“The success of the dually registered channel was a highlight in 2012,” Cerulli Associates said in a recent report.
While RIA assets under management rose by 14.7%, advisors able to receive both fees and commissions did even better, increasing their assets by 19.1%. These two channels led the way last year, which Cerulli attributed to advisor movement from other channels.
“With access to both commission- and fee-based business, dually registered advisors have additional ways to generate revenues,” Cerulli associate director Tyler Cloherty told Financial Planning. “They might continue to collect trail commissions from mutual funds, for example. Some dually registered advisors may start their own RIA yet maintain their relationship with an independent broker-dealer for back office services, research, and so on.” Some advisors also might want to retain their ability to offer commission-based products such as variable annuities, Cloherty added.
According to Cerulli, the dually registered channel is especially popular among advisors moving from independent broker-dealers. These advisors are used to independent operation while their increased reliance on fee-based relationships makes the economics of managing those relationships under their own RIA more attractive than using their IBD’s corporate RIA.
In fact, aggregators have chosen the dually registered model, which offers the easiest transition for advisors with both fee and commission business, often the case with wirehouse and other broker-dealer advisors. By offering equity as well as payouts, those aggregators have had success recruiting productive advisors from wirehouses, regional firms, and private banks. “Broker-dealers should consider offering advisors multiple paths within their firm to help retain advisors under one umbrella,” the Cerulli report suggested.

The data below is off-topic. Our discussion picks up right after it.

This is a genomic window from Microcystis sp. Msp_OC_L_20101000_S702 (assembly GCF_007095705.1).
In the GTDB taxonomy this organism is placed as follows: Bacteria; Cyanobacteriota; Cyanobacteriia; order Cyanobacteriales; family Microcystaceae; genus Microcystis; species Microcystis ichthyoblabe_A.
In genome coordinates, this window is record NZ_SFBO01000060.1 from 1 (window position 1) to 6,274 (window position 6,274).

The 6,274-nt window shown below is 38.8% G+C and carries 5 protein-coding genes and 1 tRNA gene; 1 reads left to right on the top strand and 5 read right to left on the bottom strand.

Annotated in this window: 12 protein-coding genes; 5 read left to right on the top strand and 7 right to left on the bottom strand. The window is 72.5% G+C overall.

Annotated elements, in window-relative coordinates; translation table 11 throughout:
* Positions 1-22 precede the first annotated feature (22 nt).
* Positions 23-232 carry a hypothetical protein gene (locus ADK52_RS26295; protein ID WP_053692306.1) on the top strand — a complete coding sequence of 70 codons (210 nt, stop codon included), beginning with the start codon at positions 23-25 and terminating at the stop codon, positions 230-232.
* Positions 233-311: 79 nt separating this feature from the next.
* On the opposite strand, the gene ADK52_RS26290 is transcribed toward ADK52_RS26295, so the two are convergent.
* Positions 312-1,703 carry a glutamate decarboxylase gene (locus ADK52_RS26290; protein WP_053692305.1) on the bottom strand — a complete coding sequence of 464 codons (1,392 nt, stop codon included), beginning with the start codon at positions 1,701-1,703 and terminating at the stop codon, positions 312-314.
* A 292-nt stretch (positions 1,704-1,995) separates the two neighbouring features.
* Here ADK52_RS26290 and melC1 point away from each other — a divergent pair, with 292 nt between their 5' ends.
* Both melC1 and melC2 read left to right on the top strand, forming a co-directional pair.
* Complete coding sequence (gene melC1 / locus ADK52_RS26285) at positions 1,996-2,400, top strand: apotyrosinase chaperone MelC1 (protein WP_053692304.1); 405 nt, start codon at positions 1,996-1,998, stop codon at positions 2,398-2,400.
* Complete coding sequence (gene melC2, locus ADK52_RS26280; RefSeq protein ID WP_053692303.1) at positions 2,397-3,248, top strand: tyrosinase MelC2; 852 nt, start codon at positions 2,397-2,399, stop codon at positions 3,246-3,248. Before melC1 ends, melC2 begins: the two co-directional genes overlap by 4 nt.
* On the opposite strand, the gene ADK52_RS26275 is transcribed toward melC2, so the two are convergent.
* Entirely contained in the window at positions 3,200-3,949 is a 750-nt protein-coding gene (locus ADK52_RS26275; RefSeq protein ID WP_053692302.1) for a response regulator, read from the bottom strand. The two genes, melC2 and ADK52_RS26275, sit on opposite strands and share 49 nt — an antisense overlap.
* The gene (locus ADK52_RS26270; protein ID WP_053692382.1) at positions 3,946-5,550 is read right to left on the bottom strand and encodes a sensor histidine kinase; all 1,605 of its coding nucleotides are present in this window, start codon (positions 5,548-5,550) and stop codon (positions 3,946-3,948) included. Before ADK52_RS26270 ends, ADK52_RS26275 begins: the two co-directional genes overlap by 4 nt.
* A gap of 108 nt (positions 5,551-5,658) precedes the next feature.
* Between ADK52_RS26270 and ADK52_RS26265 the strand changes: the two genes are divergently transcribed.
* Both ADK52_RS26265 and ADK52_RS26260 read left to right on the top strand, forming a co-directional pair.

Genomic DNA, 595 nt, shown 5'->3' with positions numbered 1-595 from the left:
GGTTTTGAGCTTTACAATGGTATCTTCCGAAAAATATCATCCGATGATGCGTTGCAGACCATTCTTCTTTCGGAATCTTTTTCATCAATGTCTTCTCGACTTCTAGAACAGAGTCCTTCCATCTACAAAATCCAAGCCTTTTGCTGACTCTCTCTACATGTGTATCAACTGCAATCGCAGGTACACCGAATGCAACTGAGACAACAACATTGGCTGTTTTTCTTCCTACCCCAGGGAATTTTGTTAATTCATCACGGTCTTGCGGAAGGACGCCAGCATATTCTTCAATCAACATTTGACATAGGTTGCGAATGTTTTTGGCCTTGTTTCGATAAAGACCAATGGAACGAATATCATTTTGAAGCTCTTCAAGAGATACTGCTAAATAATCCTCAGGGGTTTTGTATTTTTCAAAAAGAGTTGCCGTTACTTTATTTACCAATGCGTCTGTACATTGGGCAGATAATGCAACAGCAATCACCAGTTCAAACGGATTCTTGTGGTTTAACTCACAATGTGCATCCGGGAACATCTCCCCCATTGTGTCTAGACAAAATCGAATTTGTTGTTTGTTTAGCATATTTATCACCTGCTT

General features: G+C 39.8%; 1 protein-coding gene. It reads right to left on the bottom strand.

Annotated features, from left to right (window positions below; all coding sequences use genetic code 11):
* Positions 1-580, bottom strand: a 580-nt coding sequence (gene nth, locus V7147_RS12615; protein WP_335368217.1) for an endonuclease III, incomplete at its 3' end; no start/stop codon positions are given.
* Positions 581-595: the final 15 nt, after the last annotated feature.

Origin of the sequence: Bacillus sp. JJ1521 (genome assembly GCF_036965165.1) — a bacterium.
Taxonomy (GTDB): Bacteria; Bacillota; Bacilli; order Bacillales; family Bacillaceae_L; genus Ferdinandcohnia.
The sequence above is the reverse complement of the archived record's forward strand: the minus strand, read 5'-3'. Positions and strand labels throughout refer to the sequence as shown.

Looking ahead, Cerulli sees wirehouses losing 6.9% of asset market share from 2011 to 2014. The RIA and dually registered channels are expected to gain some of those assets, with projected increases of 2.2% and 2.4%, respectively. However, Cerulli sees regional firms as the biggest winners, with a 3.5% increase in asset market share.
Wirehouses are concentrating on more affluent investors and moving away from the mass market, according to Cloherty, so there is some planned attrition among their advisors. “Low- to mid-level advisors may be solid producers at regional firms,” he said. Adding such advisors and serving investors that the wirehouses no longer pursue may allow regional broker-dealers to increase their share of client assets this year and next.